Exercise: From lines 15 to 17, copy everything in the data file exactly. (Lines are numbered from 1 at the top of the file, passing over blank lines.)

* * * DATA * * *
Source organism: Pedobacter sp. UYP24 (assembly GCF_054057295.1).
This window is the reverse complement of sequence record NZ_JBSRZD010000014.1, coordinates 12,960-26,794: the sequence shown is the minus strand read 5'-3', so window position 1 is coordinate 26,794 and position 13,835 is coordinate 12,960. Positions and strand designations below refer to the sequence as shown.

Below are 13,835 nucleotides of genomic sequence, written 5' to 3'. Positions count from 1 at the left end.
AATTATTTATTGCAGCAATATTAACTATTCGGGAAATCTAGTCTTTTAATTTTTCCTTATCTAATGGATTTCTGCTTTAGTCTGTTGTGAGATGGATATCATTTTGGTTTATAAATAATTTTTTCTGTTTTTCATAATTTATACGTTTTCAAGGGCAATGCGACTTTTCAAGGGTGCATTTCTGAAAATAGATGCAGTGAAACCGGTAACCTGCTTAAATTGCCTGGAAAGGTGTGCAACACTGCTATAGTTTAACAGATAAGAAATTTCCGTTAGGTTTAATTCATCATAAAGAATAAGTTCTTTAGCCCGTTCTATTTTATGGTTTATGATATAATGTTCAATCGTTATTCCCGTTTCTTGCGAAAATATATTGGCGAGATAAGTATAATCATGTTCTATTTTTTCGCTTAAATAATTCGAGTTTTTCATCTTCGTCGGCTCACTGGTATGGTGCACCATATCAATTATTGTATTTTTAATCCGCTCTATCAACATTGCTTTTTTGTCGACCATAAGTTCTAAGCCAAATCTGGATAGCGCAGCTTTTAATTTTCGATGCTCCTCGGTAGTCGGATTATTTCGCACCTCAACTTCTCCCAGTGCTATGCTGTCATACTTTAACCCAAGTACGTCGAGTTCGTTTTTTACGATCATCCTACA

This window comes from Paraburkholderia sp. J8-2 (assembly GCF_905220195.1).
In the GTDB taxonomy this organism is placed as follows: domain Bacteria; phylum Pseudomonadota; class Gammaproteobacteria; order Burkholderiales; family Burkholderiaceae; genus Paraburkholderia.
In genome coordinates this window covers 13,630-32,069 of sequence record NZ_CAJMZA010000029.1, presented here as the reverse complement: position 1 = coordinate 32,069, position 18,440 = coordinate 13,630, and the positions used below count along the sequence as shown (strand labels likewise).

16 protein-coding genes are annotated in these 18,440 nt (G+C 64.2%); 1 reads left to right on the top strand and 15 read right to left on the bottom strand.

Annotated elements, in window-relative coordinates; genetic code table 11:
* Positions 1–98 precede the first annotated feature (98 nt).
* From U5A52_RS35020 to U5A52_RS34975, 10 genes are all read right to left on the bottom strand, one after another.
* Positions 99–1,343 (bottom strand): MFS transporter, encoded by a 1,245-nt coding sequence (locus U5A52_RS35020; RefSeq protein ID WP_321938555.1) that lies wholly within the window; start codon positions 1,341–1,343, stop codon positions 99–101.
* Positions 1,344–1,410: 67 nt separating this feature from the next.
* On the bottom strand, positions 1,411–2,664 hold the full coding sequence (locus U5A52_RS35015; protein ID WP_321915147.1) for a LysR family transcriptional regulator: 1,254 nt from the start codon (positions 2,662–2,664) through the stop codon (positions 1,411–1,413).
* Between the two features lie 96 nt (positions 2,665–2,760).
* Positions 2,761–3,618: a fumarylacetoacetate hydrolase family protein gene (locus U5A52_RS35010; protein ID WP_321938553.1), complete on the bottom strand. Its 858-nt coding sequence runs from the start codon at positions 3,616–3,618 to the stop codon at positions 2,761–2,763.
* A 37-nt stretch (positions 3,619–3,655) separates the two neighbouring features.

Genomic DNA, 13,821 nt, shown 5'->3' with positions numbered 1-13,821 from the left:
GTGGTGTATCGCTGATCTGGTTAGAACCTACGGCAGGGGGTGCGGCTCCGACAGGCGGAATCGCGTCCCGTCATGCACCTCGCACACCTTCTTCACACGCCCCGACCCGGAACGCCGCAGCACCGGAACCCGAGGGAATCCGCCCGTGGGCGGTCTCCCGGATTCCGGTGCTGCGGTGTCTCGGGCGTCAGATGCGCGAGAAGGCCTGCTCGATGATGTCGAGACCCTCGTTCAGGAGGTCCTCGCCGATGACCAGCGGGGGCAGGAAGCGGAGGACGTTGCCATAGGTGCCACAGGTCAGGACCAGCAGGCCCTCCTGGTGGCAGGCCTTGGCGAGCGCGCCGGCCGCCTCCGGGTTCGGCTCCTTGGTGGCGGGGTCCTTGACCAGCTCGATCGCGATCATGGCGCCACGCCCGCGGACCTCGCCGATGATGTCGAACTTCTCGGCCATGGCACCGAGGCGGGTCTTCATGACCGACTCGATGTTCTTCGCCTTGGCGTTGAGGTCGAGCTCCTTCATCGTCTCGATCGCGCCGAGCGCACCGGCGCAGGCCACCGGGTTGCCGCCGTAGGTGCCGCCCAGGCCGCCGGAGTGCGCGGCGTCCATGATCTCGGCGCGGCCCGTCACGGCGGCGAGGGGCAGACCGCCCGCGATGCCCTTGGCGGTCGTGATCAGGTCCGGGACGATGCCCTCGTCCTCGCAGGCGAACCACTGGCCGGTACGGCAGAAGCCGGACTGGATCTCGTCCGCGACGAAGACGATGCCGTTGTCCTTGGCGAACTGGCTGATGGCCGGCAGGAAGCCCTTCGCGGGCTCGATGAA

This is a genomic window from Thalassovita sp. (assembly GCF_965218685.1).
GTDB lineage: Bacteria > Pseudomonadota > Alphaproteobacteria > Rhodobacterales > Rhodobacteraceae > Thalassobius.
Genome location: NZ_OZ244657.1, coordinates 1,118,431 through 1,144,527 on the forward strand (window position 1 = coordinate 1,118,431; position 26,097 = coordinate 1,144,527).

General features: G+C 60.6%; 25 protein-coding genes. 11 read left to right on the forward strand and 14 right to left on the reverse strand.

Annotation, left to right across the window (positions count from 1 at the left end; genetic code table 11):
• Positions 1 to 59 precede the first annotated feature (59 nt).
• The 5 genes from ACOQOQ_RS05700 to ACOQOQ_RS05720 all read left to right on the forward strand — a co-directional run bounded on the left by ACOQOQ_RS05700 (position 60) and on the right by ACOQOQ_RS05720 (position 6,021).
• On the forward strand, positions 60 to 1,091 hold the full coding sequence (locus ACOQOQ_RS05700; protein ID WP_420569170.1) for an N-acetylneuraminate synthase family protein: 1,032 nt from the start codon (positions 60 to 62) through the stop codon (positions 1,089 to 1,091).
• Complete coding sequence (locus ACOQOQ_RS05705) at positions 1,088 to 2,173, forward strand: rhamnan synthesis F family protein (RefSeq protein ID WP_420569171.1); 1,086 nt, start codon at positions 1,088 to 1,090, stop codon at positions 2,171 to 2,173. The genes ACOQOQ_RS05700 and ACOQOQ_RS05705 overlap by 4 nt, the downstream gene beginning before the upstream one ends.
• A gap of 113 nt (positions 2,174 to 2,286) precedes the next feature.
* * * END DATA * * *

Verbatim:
* Between the two features lie 96 nt (positions 2,665–2,760).
* Positions 2,761–3,618: a fumarylacetoacetate hydrolase family protein gene (locus U5A52_RS35010; protein ID WP_321938553.1), complete on the bottom strand. Its 858-nt coding sequence runs from the start codon at positions 3,616–3,618 to the stop codon at positions 2,761–2,763.
* A 37-nt stretch (positions 3,619–3,655) separates the two neighbouring features.